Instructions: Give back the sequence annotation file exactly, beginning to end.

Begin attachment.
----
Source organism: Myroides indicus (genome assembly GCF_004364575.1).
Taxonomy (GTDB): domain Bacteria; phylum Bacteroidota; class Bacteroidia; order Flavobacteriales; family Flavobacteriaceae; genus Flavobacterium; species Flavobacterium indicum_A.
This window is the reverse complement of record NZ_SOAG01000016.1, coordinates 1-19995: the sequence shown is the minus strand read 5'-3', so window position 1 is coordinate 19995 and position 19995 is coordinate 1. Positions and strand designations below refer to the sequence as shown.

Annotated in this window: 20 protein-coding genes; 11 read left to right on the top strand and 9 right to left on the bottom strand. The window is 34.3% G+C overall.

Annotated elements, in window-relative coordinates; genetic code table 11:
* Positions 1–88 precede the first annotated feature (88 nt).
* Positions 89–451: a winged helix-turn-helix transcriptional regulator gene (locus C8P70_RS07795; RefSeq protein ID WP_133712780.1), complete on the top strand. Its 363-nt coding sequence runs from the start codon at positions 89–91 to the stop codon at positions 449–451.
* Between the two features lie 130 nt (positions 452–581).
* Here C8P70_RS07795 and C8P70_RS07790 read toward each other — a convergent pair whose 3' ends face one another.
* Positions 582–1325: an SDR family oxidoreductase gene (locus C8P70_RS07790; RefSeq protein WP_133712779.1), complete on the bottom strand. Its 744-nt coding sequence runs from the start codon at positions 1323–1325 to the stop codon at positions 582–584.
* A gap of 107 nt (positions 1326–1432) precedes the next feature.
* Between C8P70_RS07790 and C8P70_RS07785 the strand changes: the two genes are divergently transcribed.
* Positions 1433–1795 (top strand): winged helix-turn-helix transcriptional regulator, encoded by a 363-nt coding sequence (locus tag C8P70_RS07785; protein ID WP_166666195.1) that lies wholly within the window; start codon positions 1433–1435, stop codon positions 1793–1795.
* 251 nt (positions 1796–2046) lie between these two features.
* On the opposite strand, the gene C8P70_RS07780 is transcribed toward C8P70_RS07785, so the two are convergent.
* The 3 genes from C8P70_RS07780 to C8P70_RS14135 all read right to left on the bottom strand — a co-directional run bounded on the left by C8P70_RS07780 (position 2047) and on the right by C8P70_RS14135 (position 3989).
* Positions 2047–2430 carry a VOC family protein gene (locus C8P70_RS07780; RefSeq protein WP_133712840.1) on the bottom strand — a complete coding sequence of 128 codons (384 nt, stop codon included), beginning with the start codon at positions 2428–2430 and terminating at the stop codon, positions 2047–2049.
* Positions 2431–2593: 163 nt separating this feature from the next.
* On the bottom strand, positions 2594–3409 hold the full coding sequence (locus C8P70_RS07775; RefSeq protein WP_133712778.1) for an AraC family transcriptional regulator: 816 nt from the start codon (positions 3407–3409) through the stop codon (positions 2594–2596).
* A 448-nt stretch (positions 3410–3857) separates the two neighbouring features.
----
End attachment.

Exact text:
Source organism: Myroides indicus (genome assembly GCF_004364575.1).
Taxonomy (GTDB): domain Bacteria; phylum Bacteroidota; class Bacteroidia; order Flavobacteriales; family Flavobacteriaceae; genus Flavobacterium; species Flavobacterium indicum_A.
This window is the reverse complement of record NZ_SOAG01000016.1, coordinates 1-19995: the sequence shown is the minus strand read 5'-3', so window position 1 is coordinate 19995 and position 19995 is coordinate 1. Positions and strand designations below refer to the sequence as shown.

Annotated in this window: 20 protein-coding genes; 11 read left to right on the top strand and 9 right to left on the bottom strand. The window is 34.3% G+C overall.

Annotated elements, in window-relative coordinates; genetic code table 11:
* Positions 1–88 precede the first annotated feature (88 nt).
* Positions 89–451: a winged helix-turn-helix transcriptional regulator gene (locus C8P70_RS07795; RefSeq protein ID WP_133712780.1), complete on the top strand. Its 363-nt coding sequence runs from the start codon at positions 89–91 to the stop codon at positions 449–451.
* Between the two features lie 130 nt (positions 452–581).
* Here C8P70_RS07795 and C8P70_RS07790 read toward each other — a convergent pair whose 3' ends face one another.
* Positions 582–1325: an SDR family oxidoreductase gene (locus C8P70_RS07790; RefSeq protein WP_133712779.1), complete on the bottom strand. Its 744-nt coding sequence runs from the start codon at positions 1323–1325 to the stop codon at positions 582–584.
* A gap of 107 nt (positions 1326–1432) precedes the next feature.
* Between C8P70_RS07790 and C8P70_RS07785 the strand changes: the two genes are divergently transcribed.
* Positions 1433–1795 (top strand): winged helix-turn-helix transcriptional regulator, encoded by a 363-nt coding sequence (locus tag C8P70_RS07785; protein ID WP_166666195.1) that lies wholly within the window; start codon positions 1433–1435, stop codon positions 1793–1795.
* 251 nt (positions 1796–2046) lie between these two features.
* On the opposite strand, the gene C8P70_RS07780 is transcribed toward C8P70_RS07785, so the two are convergent.
* The 3 genes from C8P70_RS07780 to C8P70_RS14135 all read right to left on the bottom strand — a co-directional run bounded on the left by C8P70_RS07780 (position 2047) and on the right by C8P70_RS14135 (position 3989).
* Positions 2047–2430 carry a VOC family protein gene (locus C8P70_RS07780; RefSeq protein WP_133712840.1) on the bottom strand — a complete coding sequence of 128 codons (384 nt, stop codon included), beginning with the start codon at positions 2428–2430 and terminating at the stop codon, positions 2047–2049.
* Positions 2431–2593: 163 nt separating this feature from the next.
* On the bottom strand, positions 2594–3409 hold the full coding sequence (locus C8P70_RS07775; RefSeq protein WP_133712778.1) for an AraC family transcriptional regulator: 816 nt from the start codon (positions 3407–3409) through the stop codon (positions 2594–2596).
* A 448-nt stretch (positions 3410–3857) separates the two neighbouring features.